Stolen Boat by William Wordsworth Analysis

CRITICAL ANALYSIS- This poem has the potential to be read on various levels. To each of us, the poem reads differently. Few of the levels, however, are the most important and apparent. On the literal level, the poem is simply about the theft of a boat by the young Wordsworth and the aftermath of which left him deeply troubled. The aftermath was his encounter with the grim form of a huge mountain that seemed to pop up suddenly in his line vision. The suddenness and the immense stature of the mountain left him flabbergasted and frightened. He felt as if the mountain was reprimanding him for stealing the boat by chasing after him. But what scared the young poet the most was the shapes they formed in his sleep. He felt they were inhuman giant-like creatures who were after him.

Metaphorically read, the mountain, that is, the ‘grim Shape’ can be interpreted as the poet’s conscience at having stolen the boat. The poet admits that stealing the boat was an act of ‘troubled pleasure’. Deep down, he knew the impropriety of his act. It is only after he acknowledges the guilt that he sees the mountain looming up behind the craggy hill. You may go through the detailed summary of Stolen Boat here.

If the poem is interpreted spiritually, then the encounter Wordsworth has with the image of the mountain can be seen Wordsworth’s encounter with his own self, his inner fears. As a young boy, Wordsworth was enamored by nature. He thought he was familiar with all its temperaments. But on the evening of the boat stealing incident, he saw a different side of his beloved nature. It led him to question nature and his own self and understanding. He found himself face-to-face with a new ‘being’, that was almost human yet not human. Witnessing the new side of nature he thought he knew so well, he also witnessed the birth of a new self. And the reason the incident haunted him so was because he faced his inner fears as a fugitive and because he realized that nature had a side to it that was not inert.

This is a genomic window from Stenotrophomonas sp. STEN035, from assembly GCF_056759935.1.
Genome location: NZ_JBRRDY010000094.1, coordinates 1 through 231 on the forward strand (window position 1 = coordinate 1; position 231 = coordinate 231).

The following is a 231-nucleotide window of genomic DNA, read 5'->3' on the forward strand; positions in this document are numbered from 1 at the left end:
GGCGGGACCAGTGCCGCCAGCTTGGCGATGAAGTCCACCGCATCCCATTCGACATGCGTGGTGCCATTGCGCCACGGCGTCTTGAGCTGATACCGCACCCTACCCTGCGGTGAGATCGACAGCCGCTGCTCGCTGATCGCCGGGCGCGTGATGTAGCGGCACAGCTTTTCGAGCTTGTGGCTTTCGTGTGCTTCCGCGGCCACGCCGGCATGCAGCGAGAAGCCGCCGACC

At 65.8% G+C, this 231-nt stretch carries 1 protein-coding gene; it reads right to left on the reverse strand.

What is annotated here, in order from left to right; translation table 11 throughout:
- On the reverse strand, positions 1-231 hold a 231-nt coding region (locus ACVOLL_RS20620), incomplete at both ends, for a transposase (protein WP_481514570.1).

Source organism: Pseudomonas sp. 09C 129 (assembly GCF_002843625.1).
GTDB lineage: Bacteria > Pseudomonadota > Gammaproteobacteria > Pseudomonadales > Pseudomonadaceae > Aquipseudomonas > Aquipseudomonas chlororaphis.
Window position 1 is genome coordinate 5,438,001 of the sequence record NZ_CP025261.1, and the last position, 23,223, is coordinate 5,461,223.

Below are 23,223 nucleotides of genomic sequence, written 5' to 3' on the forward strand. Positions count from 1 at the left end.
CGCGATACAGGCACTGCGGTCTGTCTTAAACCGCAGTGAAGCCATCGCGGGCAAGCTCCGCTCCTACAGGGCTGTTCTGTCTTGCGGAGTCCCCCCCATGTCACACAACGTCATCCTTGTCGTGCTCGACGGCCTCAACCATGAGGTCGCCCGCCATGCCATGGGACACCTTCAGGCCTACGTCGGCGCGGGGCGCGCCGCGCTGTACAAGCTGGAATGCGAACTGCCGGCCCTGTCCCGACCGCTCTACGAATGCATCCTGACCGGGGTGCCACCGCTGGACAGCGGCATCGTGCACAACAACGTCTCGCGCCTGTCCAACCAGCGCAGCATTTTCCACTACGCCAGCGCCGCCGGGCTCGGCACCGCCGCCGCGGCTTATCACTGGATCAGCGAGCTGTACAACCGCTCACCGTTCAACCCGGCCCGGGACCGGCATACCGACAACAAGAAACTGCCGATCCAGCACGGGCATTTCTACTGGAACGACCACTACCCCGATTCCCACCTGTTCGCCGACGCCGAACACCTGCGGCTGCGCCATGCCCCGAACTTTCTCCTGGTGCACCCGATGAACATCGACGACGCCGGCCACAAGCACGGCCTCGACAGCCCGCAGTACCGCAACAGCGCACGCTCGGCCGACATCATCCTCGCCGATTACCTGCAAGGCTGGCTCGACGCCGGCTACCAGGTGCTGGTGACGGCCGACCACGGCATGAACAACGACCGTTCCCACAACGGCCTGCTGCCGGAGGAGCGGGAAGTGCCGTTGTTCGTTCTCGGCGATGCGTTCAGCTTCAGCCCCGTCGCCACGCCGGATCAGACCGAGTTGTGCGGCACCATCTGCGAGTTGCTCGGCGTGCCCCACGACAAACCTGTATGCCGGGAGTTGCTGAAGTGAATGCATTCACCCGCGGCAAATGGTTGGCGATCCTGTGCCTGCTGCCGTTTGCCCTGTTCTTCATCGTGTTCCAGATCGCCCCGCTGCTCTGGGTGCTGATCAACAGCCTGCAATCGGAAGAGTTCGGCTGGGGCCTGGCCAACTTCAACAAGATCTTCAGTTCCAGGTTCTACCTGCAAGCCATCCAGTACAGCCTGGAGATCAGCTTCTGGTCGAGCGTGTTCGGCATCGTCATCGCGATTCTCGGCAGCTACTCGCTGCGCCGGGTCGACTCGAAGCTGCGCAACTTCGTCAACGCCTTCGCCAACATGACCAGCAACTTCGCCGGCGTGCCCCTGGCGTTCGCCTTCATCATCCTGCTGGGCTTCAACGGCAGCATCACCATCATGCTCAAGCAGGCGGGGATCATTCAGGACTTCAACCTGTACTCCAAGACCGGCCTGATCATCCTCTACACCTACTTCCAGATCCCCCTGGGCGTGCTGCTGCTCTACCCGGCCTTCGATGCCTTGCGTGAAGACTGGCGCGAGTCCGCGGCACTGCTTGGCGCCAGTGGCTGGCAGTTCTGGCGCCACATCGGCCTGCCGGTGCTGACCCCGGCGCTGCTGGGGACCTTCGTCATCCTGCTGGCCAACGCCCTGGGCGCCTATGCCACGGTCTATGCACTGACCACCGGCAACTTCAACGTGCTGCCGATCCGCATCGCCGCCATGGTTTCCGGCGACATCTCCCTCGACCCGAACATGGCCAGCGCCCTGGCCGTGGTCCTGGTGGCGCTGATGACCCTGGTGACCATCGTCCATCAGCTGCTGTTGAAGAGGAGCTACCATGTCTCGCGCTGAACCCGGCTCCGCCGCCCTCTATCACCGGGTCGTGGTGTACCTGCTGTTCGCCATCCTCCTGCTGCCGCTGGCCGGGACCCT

Although the poem is a recounting of the poet’s own experience as a child, it can be applied universally. We all fear what we don’t know. The spectacle of the ‘mighty Form’ is emblematic of the inherent fear in us of the unknown. Wordsworth pens down what our innermost fear is and explains through this incident. As a young boy too he knew that what happened to him was extraordinary. And he feared it. It thus tells us that the fear of the unknown is innate. The child poet was not familiar with the immensity of the particular mountain and in the evening, when the light is low, the sudden upreared peak of the mountain scared him because he did not understand what it was or what it meant.

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Other than these readings, the poem can be seen as the premise or beginning of the young Wordsworth’s adolescence. The act of stealth, which gave him ‘pleasure’ albeit troubled, is often linked to follies of youth. Furthermore, the lines,

‘She was an elfin Pinnace; lustily/I dipped my oars into the silent lake,/And, as I rose upon the stroke, my boat/Went heaving through the Water like a swan’  have strong sexual connotations to it. Here he attributes a feminine pronoun to the boat. Also, the dipping of his oars ‘lustily’ and ‘heaving’ alludes to sexual activities. It is interesting to note that he gives nature the pronoun she and her as well. Then it is not difficult to fathom the sexual connotation in this poem. In this sense, the poem is about coming of age.

Nature as superior- as dangerous as it’s beautiful. Act of stealth compensated by nature. retribution.

POETIC DEVICES in Stolen Boat by William Wordsworth

‘nor without the voice/Of mountain-echoes did my boat move on’- This is an instance of personification. Personification is a figure of speech where an inanimate or abstract quality is given human qualities. The mountain, in this case, is an inanimate object but it is given human characteristics in the form of voice. Thus, the mountain is personified as a human being in this extract.

‘my boat/Went heaving through the Water like a swan’- this is an instance of simile. Simile is a figure of speech where two things are compared in direct terms such as ‘like’ or ‘as’. Here, the boat and the rower’s agility are likened to a swan that goes gliding through the water. The ‘heaving’ here denotes heavy breathing which is a result of a strenuous physical activity.